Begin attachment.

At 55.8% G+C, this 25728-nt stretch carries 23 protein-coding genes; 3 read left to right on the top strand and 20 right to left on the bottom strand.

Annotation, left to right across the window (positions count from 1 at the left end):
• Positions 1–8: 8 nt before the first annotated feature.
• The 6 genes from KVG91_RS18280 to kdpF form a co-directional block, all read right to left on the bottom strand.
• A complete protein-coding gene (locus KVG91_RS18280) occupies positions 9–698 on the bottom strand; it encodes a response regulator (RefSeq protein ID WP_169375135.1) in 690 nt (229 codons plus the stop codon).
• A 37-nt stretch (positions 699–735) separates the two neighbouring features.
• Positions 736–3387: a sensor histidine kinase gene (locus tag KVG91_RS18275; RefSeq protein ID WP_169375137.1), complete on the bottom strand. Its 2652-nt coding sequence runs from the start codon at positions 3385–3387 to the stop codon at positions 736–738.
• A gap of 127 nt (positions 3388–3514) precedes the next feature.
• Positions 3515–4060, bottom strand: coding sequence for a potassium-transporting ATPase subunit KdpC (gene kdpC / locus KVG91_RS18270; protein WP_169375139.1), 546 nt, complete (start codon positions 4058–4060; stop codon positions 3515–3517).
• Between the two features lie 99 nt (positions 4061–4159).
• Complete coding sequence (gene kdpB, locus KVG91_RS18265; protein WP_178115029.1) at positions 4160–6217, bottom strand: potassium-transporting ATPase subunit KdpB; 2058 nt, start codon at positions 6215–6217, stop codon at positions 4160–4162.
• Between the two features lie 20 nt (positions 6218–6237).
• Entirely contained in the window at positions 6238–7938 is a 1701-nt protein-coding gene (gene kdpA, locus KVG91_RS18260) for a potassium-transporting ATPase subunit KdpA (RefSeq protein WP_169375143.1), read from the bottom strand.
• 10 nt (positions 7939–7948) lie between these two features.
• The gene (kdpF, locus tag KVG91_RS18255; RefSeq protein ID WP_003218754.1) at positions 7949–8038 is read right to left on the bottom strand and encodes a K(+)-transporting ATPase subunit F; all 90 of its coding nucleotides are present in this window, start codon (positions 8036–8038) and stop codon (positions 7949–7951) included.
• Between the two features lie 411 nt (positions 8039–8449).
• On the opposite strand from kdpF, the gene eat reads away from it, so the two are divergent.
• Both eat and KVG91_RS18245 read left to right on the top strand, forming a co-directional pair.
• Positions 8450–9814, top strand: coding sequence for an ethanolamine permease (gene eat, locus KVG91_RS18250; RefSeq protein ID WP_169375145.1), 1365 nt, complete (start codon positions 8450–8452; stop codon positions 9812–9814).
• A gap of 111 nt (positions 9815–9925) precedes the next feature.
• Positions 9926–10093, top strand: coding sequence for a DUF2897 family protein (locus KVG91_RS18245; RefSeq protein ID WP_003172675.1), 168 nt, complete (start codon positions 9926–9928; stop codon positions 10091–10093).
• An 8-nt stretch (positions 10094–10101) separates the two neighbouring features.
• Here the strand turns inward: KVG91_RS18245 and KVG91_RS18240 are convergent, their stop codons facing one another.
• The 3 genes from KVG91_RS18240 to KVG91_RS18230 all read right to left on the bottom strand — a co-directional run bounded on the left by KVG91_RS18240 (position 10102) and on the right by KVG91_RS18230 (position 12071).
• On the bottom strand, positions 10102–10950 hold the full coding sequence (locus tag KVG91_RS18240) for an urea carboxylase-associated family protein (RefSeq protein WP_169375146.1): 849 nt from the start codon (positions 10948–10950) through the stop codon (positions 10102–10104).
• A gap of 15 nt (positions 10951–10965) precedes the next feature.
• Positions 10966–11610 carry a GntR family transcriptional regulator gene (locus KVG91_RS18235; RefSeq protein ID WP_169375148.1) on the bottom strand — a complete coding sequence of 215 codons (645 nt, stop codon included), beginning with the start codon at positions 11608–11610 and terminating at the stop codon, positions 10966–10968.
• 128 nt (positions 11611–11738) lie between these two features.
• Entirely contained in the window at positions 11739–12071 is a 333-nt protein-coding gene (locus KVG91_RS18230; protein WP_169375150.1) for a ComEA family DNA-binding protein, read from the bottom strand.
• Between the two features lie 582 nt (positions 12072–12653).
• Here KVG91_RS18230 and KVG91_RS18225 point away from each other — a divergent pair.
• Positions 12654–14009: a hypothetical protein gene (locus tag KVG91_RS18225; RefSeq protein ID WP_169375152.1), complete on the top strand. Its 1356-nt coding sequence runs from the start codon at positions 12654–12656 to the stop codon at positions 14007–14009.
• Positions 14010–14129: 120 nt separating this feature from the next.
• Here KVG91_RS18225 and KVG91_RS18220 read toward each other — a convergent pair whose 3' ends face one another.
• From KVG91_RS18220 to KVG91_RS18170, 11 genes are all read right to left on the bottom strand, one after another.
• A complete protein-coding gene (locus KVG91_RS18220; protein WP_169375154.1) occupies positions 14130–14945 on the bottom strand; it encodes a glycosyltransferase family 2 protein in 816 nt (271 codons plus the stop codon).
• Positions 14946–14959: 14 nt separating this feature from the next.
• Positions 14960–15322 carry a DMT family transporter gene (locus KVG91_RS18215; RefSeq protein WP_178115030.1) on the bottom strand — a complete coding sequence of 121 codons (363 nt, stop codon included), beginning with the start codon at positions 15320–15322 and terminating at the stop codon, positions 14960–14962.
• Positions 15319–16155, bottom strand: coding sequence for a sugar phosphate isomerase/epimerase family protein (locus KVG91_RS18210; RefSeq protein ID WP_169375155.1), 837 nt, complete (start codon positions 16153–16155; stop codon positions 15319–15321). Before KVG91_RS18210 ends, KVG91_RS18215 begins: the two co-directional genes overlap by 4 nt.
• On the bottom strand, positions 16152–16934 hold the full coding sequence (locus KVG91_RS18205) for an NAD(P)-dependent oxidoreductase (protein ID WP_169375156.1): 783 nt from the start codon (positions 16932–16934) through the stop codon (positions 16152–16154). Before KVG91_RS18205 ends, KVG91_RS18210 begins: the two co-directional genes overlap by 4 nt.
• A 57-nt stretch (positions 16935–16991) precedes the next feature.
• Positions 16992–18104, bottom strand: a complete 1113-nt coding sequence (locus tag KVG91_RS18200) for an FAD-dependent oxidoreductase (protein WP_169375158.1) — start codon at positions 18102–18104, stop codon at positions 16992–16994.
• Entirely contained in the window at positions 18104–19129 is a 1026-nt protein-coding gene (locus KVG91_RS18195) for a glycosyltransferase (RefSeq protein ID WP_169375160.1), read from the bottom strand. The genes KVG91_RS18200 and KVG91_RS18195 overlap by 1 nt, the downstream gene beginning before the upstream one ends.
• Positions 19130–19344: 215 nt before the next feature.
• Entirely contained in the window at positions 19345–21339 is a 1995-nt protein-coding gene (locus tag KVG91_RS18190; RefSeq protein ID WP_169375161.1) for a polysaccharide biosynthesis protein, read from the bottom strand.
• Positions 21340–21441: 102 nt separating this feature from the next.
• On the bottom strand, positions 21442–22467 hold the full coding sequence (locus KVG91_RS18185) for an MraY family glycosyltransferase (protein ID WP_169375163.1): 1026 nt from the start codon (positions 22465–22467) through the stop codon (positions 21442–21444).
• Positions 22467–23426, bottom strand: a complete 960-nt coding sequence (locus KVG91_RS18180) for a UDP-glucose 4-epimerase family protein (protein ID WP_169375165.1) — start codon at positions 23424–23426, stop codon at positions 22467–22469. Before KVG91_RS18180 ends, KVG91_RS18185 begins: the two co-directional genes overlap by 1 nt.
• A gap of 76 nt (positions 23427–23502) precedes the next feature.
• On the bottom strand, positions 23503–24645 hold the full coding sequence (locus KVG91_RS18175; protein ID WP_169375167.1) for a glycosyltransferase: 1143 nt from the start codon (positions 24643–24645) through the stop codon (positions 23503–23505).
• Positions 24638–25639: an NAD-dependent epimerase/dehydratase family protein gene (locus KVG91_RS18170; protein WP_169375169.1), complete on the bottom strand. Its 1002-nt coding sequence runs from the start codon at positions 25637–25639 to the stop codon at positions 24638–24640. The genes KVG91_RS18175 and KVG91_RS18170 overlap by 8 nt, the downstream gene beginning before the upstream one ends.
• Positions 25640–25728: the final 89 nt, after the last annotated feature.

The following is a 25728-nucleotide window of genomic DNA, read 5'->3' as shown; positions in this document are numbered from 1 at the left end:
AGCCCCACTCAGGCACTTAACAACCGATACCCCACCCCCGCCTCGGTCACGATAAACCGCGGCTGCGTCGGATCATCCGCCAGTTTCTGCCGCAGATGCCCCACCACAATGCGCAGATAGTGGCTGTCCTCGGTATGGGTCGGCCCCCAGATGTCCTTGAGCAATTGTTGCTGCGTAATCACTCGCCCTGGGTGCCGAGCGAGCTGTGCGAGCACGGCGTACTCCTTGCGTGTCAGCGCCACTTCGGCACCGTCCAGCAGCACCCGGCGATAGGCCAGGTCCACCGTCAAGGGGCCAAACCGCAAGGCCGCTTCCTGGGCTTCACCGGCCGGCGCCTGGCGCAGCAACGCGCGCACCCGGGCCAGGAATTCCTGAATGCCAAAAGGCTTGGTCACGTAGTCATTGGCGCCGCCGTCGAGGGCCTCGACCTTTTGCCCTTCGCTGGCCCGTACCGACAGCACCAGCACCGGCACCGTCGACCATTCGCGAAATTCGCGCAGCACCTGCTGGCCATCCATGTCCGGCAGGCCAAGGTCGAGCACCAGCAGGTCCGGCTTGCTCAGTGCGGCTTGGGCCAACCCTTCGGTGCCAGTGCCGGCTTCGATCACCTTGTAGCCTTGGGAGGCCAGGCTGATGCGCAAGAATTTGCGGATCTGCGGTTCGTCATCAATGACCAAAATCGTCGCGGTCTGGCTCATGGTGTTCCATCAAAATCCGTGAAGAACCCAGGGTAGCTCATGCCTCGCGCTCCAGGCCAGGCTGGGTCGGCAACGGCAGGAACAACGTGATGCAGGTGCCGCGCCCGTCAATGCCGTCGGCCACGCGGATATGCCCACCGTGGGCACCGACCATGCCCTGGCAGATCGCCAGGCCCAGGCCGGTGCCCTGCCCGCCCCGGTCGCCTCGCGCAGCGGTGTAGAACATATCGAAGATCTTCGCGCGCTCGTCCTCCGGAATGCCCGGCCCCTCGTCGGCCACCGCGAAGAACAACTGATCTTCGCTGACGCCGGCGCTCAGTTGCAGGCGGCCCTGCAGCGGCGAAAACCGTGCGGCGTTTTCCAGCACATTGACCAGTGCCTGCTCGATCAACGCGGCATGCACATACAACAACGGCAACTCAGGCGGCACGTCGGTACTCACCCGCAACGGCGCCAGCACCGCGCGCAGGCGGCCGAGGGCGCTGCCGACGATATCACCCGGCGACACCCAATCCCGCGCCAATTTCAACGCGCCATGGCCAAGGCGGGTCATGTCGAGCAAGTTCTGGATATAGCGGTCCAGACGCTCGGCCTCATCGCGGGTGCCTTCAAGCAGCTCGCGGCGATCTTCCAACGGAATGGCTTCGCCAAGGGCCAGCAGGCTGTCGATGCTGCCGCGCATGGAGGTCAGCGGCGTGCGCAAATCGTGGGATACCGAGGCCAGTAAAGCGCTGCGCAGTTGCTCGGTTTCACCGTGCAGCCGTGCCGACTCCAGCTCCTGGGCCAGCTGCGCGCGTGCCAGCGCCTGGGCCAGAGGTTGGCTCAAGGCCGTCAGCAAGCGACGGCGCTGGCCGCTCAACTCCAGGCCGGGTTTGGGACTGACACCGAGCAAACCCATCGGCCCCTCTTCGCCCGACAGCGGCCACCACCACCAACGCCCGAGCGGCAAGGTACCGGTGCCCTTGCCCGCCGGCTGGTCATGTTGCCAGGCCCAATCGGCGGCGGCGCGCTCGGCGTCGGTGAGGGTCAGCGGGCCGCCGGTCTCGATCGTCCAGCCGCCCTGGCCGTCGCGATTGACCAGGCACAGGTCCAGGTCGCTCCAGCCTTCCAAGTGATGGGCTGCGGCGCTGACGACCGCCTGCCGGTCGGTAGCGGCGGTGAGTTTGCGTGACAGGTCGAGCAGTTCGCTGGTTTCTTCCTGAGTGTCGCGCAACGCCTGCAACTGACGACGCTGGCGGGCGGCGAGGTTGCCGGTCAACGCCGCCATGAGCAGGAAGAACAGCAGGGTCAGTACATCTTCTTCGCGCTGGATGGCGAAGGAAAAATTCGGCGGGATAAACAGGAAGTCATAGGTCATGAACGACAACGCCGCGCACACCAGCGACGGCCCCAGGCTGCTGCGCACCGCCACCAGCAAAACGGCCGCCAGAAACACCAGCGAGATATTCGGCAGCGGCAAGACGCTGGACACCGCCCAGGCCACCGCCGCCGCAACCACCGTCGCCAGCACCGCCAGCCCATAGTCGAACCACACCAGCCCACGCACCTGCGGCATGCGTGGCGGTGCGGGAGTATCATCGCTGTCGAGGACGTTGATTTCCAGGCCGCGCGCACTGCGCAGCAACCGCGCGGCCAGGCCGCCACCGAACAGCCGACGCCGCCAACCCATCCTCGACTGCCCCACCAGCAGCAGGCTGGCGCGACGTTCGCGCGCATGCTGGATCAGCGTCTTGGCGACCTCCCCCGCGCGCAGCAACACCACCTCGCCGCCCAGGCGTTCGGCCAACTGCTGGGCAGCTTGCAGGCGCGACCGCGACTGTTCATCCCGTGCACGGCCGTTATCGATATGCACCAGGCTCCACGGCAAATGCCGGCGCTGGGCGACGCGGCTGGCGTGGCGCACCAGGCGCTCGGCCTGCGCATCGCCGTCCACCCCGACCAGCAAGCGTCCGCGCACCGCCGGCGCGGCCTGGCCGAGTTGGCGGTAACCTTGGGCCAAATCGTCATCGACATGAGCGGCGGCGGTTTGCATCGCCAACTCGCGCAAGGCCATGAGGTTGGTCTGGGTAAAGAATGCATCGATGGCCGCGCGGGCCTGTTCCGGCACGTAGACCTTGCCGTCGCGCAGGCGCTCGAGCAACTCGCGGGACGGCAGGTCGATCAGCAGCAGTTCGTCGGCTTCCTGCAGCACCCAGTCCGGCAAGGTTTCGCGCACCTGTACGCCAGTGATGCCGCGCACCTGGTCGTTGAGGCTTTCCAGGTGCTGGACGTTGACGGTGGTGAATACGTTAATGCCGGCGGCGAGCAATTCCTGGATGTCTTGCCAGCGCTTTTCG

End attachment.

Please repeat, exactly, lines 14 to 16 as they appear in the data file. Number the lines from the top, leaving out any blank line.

• 10 nt (positions 7939–7948) lie between these two features.
• The gene (kdpF, locus tag KVG91_RS18255; RefSeq protein ID WP_003218754.1) at positions 7949–8038 is read right to left on the bottom strand and encodes a K(+)-transporting ATPase subunit F; all 90 of its coding nucleotides are present in this window, start codon (positions 8036–8038) and stop codon (positions 7949–7951) included.
• Between the two features lie 411 nt (positions 8039–8449).